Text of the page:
Account of an ill-fated first interstellar voyage, from the author of The Silk Code (1999). For some reason, old philosopher Aaron Schoenfeld is chosen to captain the first expedition to Alpha Centauri, Earth’s nearest stellar neighbor. A newly developed fuel will enable the ship to travel at more than half the speed of light; it will use gravity maneuvers to slingshot back home. Another septuagenarian crew member, Jack Lumet, a specialist on Native American culture and Aaron’s lifelong friend, insists that an old Indian notion—that space flows both ways like a tidal river—may well be true. The rest of the crew, though including women, remain indistinguishable. Project director Naomi Senzer refuses to send humans at all, preferring robots, until a signal hints that Alpha Centauri may harbor intelligent life. Halfway into the voyage, with observations of Centauri growing increasingly weird, Aaron must quell a mutiny. Crewmember Sarah dies; another, Kathy, gives birth to a son, Noah. Noah may be a superbeing but, then again, maybe not. At Centauri they discover the abandoned hulk of a spaceship but gain no meaningful information. A planet, at first apparently Mars-like, somehow gains an atmosphere, seas, plants, and animals. Temporal riddles come wrapped in spatial mysteries inside psychological enigmas.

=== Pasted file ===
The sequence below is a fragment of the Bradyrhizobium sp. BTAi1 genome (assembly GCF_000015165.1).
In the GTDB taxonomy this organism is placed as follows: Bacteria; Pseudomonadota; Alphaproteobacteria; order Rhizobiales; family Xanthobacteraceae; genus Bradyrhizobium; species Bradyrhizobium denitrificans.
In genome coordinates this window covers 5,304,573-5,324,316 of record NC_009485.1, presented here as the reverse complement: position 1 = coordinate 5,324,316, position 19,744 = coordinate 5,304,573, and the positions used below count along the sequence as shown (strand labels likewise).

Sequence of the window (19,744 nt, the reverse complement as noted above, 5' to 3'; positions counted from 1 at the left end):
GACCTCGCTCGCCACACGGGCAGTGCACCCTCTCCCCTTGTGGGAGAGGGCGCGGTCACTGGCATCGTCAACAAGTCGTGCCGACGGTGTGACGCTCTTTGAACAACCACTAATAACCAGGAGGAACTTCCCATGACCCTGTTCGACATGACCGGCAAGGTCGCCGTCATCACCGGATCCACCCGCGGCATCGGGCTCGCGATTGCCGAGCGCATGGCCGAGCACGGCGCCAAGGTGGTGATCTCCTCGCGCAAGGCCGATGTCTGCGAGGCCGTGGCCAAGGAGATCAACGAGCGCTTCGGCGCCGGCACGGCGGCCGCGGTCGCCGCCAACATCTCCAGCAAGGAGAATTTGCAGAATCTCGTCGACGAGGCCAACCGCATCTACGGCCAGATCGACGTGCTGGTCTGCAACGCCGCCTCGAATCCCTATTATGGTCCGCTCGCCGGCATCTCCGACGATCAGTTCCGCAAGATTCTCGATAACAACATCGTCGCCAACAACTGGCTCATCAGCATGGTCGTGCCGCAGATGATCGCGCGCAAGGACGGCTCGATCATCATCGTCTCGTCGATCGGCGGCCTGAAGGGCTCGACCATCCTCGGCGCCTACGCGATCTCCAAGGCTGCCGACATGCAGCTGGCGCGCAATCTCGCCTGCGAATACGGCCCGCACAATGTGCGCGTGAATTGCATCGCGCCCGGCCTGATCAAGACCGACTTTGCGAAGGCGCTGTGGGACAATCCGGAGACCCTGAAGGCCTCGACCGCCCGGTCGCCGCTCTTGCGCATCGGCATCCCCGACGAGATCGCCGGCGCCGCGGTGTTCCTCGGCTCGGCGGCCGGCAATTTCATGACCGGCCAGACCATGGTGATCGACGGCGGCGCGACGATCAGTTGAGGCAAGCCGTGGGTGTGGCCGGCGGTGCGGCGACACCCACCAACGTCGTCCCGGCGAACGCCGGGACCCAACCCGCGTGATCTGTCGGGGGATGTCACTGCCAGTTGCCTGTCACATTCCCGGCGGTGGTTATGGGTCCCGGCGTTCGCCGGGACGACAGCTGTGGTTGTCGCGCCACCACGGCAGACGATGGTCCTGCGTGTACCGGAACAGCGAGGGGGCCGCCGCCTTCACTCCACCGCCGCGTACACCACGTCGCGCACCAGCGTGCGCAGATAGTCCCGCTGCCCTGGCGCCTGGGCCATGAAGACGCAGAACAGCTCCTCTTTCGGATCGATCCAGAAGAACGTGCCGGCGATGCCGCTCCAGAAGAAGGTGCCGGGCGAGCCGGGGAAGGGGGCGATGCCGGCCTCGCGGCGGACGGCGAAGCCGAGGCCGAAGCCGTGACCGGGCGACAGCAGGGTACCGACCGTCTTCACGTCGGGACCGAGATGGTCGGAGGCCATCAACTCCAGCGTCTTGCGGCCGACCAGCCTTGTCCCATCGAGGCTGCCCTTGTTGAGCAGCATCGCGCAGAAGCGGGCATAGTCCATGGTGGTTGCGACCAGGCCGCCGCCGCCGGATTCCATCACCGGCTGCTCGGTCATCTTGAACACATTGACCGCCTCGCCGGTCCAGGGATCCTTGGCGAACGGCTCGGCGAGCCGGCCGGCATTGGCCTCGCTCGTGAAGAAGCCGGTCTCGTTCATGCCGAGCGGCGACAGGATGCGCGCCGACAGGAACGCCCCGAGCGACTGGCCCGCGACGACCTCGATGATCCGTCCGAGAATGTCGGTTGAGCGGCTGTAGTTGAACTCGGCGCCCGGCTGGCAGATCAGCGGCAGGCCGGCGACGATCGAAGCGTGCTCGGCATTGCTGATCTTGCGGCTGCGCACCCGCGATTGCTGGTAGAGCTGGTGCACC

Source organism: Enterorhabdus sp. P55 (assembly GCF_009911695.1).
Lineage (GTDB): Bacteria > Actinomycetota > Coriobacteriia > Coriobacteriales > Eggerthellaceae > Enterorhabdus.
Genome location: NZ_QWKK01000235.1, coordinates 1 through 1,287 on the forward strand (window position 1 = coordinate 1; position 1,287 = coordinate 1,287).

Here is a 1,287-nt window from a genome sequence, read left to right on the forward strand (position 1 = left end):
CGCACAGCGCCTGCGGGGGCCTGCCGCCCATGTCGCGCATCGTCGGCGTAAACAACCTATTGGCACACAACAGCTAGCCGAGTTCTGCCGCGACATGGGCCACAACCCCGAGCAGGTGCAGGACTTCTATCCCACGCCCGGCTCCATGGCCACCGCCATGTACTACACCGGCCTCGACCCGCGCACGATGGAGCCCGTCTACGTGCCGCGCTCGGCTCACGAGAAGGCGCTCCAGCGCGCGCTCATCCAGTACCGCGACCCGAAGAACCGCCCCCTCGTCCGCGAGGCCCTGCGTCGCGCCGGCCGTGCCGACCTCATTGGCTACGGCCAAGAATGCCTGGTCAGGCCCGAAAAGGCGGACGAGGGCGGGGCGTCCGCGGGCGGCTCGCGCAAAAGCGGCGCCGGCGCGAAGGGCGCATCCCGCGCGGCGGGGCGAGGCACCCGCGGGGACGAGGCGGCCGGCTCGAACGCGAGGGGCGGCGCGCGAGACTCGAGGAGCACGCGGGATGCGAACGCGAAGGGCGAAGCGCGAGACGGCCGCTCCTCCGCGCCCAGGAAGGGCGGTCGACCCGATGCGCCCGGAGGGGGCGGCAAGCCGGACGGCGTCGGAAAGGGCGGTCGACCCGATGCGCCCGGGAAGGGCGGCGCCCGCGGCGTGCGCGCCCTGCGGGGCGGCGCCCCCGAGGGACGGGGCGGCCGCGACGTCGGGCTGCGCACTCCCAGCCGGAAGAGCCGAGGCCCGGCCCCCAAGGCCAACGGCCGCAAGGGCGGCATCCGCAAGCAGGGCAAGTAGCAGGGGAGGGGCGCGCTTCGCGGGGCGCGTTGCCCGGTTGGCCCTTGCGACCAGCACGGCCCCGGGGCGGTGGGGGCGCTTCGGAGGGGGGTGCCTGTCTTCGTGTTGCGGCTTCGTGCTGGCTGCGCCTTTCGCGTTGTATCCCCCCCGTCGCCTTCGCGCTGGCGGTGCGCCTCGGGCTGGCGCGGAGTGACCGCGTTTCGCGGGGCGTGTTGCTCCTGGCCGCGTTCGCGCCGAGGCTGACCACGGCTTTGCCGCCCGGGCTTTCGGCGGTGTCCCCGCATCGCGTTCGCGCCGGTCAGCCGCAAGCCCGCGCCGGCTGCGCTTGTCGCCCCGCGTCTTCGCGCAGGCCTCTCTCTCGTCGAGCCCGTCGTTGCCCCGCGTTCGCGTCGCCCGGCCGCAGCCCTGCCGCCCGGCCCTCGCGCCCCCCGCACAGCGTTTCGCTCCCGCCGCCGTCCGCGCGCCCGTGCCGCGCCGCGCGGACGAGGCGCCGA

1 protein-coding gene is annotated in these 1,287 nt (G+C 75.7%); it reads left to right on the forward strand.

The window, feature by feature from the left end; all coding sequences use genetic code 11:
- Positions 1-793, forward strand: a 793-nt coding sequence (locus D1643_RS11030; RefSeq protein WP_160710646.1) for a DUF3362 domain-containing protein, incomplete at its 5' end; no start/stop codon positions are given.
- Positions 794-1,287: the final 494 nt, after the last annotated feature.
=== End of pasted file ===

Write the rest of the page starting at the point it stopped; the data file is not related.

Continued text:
None of this, unfortunately, is compelling or intriguing or even very interesting: a creaky idea given a limply inconclusive, ho-hum workout.